Teaching Kids about Turtle, Frog and Wetland Conservation!!
Every year, the Adopt-A-Pond Programme donates their turtle and frog identification resources to a number of environmental education programs to help with the success of their programming. Some examples of these great programs include: the Wetland Centre of Excellence Mentorship Program (WCEMP) at the Central Lake Ontario Conservation Authority (CLOCA), the Durham Children’s Groundwater Festival (also at CLOCA) and the Discovery Forest School with The Earth is Hiring.
The Wetland Centre of Excellence Mentorship Program at CLOCA trained high school students to deliver wetland conservation education programming to elementary school children and involved the high school students in building turtle nesting protection structures for CLOCA’s Turtles4Tomorrow program. In this way, CLOCA is encouraging an appreciation for wetlands and nature in youth and fostering environmental stewardship for future generations. More information about their program can be found here.
The Durham Children’s Groundwater Festival is an annual festival in the CLOCA jurisdiction (Oshawa) which aims to increase awareness of water issues with grade four students and motivates them to become water stewards through hands-on learning activities.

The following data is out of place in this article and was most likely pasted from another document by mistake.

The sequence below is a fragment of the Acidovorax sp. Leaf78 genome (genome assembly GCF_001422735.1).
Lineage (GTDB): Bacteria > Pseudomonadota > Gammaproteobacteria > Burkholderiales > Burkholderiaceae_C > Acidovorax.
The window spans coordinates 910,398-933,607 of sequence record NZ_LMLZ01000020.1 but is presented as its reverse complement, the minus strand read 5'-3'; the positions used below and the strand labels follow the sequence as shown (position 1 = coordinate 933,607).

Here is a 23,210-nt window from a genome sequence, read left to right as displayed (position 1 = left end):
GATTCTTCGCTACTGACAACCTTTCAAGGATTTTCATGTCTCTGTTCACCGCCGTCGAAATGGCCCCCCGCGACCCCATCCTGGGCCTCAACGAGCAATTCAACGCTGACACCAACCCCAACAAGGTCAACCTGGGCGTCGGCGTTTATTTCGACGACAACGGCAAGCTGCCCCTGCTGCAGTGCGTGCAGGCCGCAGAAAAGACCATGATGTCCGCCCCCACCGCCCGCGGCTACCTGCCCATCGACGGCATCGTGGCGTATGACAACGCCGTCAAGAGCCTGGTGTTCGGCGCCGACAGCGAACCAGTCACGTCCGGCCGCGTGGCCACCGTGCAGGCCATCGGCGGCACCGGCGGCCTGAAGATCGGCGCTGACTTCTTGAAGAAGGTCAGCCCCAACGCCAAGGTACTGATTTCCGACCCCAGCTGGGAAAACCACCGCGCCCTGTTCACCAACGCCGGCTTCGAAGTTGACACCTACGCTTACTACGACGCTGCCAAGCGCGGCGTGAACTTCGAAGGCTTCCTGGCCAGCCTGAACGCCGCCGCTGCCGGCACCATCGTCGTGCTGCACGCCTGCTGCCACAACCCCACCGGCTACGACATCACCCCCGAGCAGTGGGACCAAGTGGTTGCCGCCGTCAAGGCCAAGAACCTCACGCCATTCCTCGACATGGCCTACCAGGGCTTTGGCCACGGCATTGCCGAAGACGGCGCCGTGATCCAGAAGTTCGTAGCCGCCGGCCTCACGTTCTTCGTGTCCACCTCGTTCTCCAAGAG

The Discovery Forest School with The Earth is Hiring went on an outing with their kindergarten children to Bear Creek Ecopark where they learned about wetland environments and used Adopt-A-Pond’s frog and turtle identification guides to teach the children about different species in the environment. More information about this outing can be found here.
This is a small sample of some of the work local organizations are doing with Adopt-A-Pond’s resources and we are very happy that they are contributing to great environmental education programs throughout Ontario!
If you would like to receive education resources for your program please do not hesitate to contact us:
Funding and Support for Adopt-A-Pond Has Been Provided By:
For more information about Toronto Zoo’s conservation programs, visit: